How far would you go to live a moral life? A compellingly intelligent story about moral ambition and its pitfalls, following the journey of a Western doctor trying to make a difference in a stricken Islamic community.
An emergency physician in Albuquerque, New Mexico, Frank Huyler is the author of the essay collection The Blood of Strangers, as well as the novel The Laws of Invisible Things. He grew up in Iran, Brazil, and Japan.
Doctor-author Huyler offers in his first novel (after story collection The Laws of Invisible Things) a clear-eyed if occasionally overwrought exploration of grief and redemption in a refugee camp set in an unnamed mountainous Islamic country. After witnessing his wife's slow death, cardiologist Charles Anderson volunteers to be the doctor at a remote refugee camp set up in the aftermath of an earthquake. He is joined by Elise, a German geneticist studying the DNA of a mountain tribe, and Sanjit Rai, a local military officer assigned to protect the camp. As the days pass and the refugees fail to appear, Anderson questions the motivations of those who put him there and his own reasons for fleeing into the mountains, including his decision to not face his devastated son. Anderson's desire to heal becomes twisted up with the clash between east and west, rich and poor, as well as with regional conflict. The prose is sturdy and evocative in this perhaps too sincere and sentimental exploration of what limited power any given individual has to change the world. (May) Copyright 2009 Reed Business Information.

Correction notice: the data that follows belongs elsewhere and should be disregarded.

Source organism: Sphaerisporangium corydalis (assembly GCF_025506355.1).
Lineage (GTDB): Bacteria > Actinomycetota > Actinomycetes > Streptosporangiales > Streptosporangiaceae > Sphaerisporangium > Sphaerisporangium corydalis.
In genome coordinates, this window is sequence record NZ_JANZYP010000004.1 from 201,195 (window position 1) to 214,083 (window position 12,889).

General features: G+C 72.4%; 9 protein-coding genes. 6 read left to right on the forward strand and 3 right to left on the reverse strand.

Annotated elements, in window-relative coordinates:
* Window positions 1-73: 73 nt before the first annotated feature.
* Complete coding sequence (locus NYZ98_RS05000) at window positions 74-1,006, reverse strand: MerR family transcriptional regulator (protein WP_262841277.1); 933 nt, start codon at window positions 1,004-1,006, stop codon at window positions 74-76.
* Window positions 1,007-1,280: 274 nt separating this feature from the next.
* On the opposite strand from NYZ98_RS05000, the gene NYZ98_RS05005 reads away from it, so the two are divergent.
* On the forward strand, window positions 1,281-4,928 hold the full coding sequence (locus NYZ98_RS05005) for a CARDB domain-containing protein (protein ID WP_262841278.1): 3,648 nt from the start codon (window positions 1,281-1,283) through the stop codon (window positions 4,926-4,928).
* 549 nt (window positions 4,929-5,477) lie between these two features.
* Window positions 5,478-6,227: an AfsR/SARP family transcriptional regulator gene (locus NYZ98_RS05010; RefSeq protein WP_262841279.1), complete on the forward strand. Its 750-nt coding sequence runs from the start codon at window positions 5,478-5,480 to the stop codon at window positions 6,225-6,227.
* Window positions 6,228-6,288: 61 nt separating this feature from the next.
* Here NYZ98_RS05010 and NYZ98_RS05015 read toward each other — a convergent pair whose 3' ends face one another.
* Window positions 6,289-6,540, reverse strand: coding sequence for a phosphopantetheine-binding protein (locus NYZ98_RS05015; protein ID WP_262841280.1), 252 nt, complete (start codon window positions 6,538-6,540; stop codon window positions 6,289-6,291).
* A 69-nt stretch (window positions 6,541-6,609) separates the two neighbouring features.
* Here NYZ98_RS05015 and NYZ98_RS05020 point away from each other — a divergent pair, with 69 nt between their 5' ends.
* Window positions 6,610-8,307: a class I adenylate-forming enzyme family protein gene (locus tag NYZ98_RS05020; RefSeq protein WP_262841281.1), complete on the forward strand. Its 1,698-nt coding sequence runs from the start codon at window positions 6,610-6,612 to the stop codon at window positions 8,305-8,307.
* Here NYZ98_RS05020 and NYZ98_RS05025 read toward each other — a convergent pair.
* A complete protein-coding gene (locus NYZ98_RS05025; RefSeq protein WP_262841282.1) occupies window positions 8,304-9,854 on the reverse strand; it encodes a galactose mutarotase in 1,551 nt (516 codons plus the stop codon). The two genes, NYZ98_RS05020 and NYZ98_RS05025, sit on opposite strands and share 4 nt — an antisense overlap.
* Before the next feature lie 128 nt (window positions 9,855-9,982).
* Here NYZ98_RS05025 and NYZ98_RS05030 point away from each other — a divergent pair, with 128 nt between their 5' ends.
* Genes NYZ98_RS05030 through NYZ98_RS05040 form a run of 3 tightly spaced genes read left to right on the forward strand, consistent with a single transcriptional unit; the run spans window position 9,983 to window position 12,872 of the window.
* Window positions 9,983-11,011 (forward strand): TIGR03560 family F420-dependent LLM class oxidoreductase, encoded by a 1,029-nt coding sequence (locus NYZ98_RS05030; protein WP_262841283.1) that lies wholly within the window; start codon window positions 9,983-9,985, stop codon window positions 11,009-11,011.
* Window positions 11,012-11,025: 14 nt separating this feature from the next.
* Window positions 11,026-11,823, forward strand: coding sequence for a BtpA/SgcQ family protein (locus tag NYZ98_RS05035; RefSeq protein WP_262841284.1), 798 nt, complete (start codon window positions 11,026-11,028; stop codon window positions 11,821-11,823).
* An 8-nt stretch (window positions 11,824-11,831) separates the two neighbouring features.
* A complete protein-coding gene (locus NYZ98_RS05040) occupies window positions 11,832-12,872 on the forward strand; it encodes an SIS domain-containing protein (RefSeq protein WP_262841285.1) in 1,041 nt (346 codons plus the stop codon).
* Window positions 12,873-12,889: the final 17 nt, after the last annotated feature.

"Frank Huyler creates a thrilling drama out of a few well-chosen elements." * Harper's Magazine *
"A fascinating and heartbreaking meditation on healing and motivation ... Even when there's nothing happening in this beautifully austere novel, Huyler provides readers with plenty to ponder." * Minneapolis Star Tribune *
"Breathtakingly vivid...scrupulous and severe in its allegiance to truth-telling." * The Times Literary Supplement *
"Resonant. . . . vivid and compassionate. . . . A timely, disquieting reflection on mortality, war and the startling dichotomy between the affluent West and the impoverished Third World." * Kirkus Reviews *
"He writes in a surgical fashion-with precision and care, making no sudden metaphorical movements. Huyler's protagonist resists easy answers or self-congratulatory axioms in examining the ethics of humanitarian intervention." * The New Yorker *
"Sturdy and evocative." * Publishers Weekly *
"Dr. Huyler's writing is quiet, precise, spellbinding from beginning to end ... Easily holds with the best contemporary fiction." * The New York Times *